"It was a truly wonderful holiday and I loved spending time with you and the group and painting so much."
A Sicilian Adventure
It was a warm night with a lazy sunset over the sea as I was waiting for the painting group on the viewing terrace at Palermo airport. Sicily was in full spring mood already and the colours of wild flowers mingled with the oranges and yellows of citrus fruits. Next day at the Fattoria Mose, the mist from the night before had cleared and given way to brilliant sunshine and a marvellously blue sky, a great beginning to our Sicilian adventure.
After a leisurely breakfast involving a variety of home made jams and marmalades everybody was ready and eager to face the first painting day. We enjoyed an exploratory stroll around the various gardens, buildings, olive and orange groves and settled happily onto our new surroundings. There was no shortage of subjects to choose from: Archways, ancient olive trees (some 500-700 years old!) old pottery, wild flowers, landscapes prickly pears and Acacia trees heavy with yellow blossoms.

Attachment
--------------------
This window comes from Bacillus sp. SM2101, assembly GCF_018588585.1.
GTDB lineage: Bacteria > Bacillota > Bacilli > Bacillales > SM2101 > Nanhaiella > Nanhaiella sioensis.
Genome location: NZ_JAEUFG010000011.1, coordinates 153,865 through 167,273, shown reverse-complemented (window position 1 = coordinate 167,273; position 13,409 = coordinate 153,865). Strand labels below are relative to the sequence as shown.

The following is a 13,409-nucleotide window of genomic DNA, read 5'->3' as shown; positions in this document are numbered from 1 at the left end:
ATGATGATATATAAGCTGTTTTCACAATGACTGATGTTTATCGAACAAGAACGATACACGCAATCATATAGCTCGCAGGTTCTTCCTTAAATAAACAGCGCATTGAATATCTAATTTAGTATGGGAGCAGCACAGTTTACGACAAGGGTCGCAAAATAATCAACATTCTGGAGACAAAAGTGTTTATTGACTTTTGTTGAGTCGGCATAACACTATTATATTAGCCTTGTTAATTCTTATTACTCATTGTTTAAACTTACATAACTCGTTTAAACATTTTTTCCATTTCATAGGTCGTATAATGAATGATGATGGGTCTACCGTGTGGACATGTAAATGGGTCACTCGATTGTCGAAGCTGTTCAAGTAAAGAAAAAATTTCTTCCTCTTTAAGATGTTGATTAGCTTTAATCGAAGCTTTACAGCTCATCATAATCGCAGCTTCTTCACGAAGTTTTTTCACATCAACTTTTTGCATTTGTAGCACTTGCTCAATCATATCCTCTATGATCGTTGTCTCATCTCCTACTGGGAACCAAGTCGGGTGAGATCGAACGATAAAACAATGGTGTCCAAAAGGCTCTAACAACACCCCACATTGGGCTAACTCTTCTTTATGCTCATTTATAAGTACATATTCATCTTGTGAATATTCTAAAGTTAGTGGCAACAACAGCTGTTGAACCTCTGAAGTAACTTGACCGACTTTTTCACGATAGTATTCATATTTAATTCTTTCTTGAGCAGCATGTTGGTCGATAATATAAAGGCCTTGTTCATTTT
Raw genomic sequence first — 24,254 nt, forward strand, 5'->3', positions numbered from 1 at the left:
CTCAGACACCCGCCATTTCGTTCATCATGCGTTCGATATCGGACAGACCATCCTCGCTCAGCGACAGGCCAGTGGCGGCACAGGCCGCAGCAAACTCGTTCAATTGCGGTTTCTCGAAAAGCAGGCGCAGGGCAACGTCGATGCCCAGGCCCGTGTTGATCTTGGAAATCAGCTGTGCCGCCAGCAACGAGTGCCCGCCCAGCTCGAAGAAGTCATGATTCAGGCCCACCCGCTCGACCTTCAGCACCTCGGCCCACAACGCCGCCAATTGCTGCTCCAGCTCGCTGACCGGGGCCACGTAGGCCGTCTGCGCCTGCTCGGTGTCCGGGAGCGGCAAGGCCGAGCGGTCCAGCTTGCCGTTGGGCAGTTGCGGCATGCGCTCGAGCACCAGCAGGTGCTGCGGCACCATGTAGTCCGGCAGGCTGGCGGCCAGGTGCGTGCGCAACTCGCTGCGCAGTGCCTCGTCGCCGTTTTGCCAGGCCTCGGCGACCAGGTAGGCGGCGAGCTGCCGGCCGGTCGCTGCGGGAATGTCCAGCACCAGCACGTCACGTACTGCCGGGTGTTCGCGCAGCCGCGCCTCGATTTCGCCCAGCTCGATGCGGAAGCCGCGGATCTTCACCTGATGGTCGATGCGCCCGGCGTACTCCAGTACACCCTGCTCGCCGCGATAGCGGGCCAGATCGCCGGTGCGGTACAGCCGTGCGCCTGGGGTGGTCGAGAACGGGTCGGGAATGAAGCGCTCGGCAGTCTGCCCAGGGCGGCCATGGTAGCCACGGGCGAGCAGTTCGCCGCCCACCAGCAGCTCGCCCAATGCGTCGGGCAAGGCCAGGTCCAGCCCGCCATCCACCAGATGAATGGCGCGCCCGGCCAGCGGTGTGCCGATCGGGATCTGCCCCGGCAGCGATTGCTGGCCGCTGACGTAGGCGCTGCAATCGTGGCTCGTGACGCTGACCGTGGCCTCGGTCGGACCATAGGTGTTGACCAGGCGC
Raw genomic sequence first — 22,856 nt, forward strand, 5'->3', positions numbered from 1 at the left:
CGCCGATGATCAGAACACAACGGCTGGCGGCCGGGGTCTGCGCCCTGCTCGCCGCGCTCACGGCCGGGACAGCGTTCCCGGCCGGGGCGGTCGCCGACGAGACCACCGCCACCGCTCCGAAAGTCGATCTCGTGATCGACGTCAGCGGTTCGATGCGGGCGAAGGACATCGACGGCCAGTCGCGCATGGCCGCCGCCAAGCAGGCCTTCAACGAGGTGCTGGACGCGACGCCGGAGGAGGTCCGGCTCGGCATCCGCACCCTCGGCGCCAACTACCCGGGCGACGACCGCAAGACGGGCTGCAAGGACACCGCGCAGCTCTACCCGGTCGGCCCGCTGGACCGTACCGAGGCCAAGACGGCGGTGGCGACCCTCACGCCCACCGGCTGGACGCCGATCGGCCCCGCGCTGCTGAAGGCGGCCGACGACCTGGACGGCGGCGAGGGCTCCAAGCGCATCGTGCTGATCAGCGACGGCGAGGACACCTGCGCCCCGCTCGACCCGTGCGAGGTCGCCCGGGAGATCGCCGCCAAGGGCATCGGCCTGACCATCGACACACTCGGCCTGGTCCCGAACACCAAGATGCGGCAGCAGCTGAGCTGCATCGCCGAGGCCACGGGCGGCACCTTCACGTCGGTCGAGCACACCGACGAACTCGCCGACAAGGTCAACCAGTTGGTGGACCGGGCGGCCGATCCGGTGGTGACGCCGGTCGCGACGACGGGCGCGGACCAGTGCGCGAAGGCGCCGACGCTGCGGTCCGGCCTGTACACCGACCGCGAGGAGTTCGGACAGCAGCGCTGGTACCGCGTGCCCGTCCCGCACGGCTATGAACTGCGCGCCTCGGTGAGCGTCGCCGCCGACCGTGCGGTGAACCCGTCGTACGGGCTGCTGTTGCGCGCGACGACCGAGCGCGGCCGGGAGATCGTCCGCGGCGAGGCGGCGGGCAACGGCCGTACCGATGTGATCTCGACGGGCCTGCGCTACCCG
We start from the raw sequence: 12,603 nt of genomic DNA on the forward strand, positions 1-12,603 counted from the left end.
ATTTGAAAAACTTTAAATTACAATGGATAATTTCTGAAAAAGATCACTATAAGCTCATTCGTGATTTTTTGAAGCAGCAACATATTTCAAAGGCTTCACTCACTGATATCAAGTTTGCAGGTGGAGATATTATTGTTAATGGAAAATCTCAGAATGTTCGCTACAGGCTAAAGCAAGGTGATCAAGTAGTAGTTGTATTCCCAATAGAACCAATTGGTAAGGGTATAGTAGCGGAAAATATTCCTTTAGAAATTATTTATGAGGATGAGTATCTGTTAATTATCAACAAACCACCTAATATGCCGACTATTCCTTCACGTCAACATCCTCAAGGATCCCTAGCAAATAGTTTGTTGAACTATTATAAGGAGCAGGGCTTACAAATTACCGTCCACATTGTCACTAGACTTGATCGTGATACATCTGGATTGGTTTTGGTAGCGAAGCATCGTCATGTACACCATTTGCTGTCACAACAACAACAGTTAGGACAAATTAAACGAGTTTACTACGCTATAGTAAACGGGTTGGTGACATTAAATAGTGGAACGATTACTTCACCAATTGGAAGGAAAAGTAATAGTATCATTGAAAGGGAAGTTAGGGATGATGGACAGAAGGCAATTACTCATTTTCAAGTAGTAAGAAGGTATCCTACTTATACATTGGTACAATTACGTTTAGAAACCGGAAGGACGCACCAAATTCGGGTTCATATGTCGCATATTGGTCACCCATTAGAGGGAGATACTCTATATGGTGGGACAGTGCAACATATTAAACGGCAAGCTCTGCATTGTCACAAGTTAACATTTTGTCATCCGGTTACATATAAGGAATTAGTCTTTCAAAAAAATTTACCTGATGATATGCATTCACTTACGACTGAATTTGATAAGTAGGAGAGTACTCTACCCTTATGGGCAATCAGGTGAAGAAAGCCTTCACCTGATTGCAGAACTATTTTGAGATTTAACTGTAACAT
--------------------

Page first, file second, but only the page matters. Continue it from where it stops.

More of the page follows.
For my first demonstration of the week I focused on a nearside object, the huge, old olive vessels grouped around the trunk of a magnificent Palm tree. A perfect motive to get started. We got more adventures the following day and set off to the nearby Lido, a long stretch of beach below the historic town of Agrigento. The sea-shore, sparkling ever brighter as the day progressed, was only rivalled by the blue striped blinds in the building that made our foreground motif. The setting had the mood of an Edward Hopper painting: the modern house fronted by two palm trees with endless blue sea beyond. The local bars and Gelaterias were very welcome for a snack and refreshing drink, or a delicious Sicilian ice-cream.